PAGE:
February 2019 DFAC Update

quidnoviElectronic Newsletter of the
Desert Foothills Astronomy Club

Captain’s Log: February 6, 2019

Greetings Fellow Stargazers,

My apologies for this late publication. Been grappling with some computer and networking issues that ultimately required paid tech support. I rarely need assistance with any aspect of computing, so suffice it to say that this one was a tough nut to crack. I’ll spare you the details, but it came down to a conflict between antivirus software (now replaced) and Windows system drivers. And so it goes.

1. State of DFAC
The club status remains unchanged since the January Quid Novi. It appears no member is interested in any of the vacant, or about to be vacant, officer positions. After consultation with Treasurer Jay Chatzkel we have decided to use the remaining funds ($283.77) to renew our membership in the Astronomical League for another season when it comes due in June. This will continue our subscriptions to The Reflector newsletter, and maintain our visibility on their member societies page. The remainder will be donated to either the VOF or IDA. Dues will not be required this coming May, as the club will revert to an informal association of astronomers who can maintain contact and activities via our DFAC Events page. I’ll continue to run the website, and update our Events page until our hosting expires in March 2021.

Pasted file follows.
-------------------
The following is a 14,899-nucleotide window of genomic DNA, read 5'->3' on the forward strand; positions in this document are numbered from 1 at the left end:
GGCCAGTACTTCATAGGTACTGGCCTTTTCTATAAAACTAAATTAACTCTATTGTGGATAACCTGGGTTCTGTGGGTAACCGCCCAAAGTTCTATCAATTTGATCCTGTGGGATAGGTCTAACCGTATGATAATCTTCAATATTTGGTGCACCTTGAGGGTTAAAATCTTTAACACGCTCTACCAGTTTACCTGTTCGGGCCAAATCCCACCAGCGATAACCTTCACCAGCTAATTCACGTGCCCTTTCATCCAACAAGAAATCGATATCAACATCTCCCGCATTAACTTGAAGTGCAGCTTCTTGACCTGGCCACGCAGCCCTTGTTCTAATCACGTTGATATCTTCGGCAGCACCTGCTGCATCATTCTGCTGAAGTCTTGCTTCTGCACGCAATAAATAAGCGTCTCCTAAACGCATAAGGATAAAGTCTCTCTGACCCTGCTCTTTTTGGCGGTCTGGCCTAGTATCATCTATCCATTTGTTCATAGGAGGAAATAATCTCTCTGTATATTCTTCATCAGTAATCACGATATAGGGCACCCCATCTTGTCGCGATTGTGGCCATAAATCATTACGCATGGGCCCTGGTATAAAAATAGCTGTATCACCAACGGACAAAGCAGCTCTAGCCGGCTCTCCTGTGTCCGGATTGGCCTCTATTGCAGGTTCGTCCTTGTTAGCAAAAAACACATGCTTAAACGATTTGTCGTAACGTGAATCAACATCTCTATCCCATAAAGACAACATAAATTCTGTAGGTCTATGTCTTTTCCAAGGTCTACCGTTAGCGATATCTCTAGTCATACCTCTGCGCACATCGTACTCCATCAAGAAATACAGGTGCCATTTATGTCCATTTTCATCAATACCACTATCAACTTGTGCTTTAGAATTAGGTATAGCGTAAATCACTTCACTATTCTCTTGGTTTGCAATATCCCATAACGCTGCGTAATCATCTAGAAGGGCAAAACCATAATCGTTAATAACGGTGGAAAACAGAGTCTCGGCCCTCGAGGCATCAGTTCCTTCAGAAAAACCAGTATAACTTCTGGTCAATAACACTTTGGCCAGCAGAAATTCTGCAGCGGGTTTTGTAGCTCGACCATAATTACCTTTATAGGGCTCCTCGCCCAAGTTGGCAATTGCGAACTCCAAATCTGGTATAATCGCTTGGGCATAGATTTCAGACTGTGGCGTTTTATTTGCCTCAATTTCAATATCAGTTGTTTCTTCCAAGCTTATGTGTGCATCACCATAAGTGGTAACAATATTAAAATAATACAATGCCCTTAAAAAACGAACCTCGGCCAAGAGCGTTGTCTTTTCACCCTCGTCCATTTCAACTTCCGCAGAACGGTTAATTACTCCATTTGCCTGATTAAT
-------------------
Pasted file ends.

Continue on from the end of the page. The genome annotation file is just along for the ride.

2. VOF donation
Those with an eye for details may have noticed that our treasury funds are $50 less than what I reported last month. I received an email from VOF requesting donations to help the bridge a shortfall in donations this fiscal year. Br. Guy Consolmagno SJ hypothesizes that giving is down due to uncertainty about the future … political, economic, and climate-wise. So we sent a check to help them out.

3. Speckle interferometry
I shared an article on speckle interferometry from a recent issue of Physics Today with member (and expert speckle interferometrist) Richard Harshaw. He responded with “Yeah, I worked with that guy once” and suggested I also share it with the members. It’s an excellent explanation of the process and runs 1½ pages. You can read it here.

4. New addition to Astrophotos
Member Roger Serrato has been on an extended road trip that included Wyoming, where he got a great shot of Boötes setting over Devil’s Tower. No mother ship was seen. Check out his photo at the top of our Astrophotos page. Unfortunately, Roger did not include any astronomy info with his photo. So I used a handy tool that I recommended in Quid Novi a couple years ago: Astronomy.net. After uploading his photo their engine matched the starfield with its database and produced this chart. It’s a very cool tool if you have any old astrophotos you can’t identify. Regardless of image scale, orientation, flipping, or intrusion by an object or horizon, it will match your photo with the the correct starfield. Of course there is some processing time … this image took nearly 15 minutes.

5. Astronomical Eye Candy
For those of you who don’t regularly follow my Sky Lights blog, I present a recent animation done to show how Ultima Thule may have formed. The idea was to simulate a low velocity impact that conserved angular momentum and results in the object’s observed rotation period of 15±1 hours (obviously not in real-time). I also wanted to show how the bright ring at the point of contact likely formed. The outer layer of Ultima Thule has been “weathered” by cosmic radiation to the color of potting soil. The collision that joined the two bodies splashed fresh ice from below the crust, some of which settled around the point of impact. Enjoy.

Till next we meet, clear skies.

Dan Heim
Desert Foothills Astronomy Club